SCOTTSDALE, Ariz - While growing up in Fountain Hills, Ariz., Jessie Vazquez knew what she wanted to do with her life.
"I have pictures of me in fire helmets as a little kid," Vazquez recalled.
And ever since then, she never wavered from her goal of joining the fire service, thanks in large part to the support she got from her family. She says her parents always thought she might be one of those people who does something "a little bit different, and that's a good thing."
Vazquez was outstanding in softball and soccer, but after college her path to the fire service seemed natural to her.
"I knew that I wanted a job where not only was I going to be very active, but that I had a team," she said. "Growing up I always had a team."
In 2015, Vazquez got the job she always wanted, but she also joined a small, but growing, club of extraordinary female firefighters.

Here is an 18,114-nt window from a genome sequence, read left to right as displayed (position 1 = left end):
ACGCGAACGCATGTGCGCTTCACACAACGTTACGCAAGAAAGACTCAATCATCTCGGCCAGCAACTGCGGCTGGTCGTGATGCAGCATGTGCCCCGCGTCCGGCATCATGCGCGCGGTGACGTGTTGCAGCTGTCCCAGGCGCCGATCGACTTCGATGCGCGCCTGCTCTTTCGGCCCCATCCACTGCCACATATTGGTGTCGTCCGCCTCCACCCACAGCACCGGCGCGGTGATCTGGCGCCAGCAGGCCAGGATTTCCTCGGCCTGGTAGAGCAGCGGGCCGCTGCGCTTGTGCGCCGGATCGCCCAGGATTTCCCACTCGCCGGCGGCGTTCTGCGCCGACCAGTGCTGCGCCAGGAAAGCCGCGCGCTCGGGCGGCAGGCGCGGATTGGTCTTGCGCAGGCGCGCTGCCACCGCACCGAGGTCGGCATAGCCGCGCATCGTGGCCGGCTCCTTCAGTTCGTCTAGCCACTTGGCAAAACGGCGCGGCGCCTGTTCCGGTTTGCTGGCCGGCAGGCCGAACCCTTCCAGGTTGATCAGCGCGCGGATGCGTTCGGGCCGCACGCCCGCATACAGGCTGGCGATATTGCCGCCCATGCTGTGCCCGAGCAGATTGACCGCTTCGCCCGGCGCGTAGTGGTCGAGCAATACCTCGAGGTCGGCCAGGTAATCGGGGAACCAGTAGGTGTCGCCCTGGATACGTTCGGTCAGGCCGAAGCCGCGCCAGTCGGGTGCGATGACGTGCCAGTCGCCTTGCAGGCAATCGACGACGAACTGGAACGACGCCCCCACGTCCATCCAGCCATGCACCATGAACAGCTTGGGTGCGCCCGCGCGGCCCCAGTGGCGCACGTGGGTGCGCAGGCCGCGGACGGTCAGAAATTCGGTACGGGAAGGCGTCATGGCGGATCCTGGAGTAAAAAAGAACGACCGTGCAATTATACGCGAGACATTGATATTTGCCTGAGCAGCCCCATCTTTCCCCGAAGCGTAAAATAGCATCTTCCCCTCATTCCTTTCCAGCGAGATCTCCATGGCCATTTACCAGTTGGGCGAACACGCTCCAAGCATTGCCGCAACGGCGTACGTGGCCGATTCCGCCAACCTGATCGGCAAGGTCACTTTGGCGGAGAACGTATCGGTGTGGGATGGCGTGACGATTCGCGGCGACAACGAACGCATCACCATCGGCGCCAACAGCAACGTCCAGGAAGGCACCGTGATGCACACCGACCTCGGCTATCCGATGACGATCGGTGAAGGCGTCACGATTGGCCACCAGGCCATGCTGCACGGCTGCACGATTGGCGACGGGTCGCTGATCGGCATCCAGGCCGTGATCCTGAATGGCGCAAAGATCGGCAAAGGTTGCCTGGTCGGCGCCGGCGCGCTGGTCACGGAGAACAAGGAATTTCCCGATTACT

"I get the opportunity to represent that group and that minority," Vazquez said. "And I take that responsibility very seriously."
Not only is she an advocate for women currently in the fire service, but Vazquez has taught teen girls interested in public safety for the last three years. Vazquez is a guiding force for girls participating in Valley public safety camps like Mesa's Aspire Academy and Scottsdale's Public Safety Teen Academy.
"She has found inspiration through her life by getting people to stretch themselves," said Lori Schmidt, Teen Academy organizer and Scottsdale Fire Department Public Information Officer.
The ladder of success can be steep, and sometimes the path through life can get can get cloudy and dark, but not anymore for Public Safety Teen Academy recruits like Grace McWilliams, 15, and Nataliana Espinosa, 17.
"She helped me whenever I was failing at an activity," McWilliams said. "Jessie brought me up--she made me actually do it."
Vasquez is inspiring the next generation of firefighters.
"I'm gonna be able to push past my limits now and know that if I did this, I can do anything. Nothing is impossible now," Espinosa said.
12 News offers thanks and gratitude to incredible public servants like Vazquez.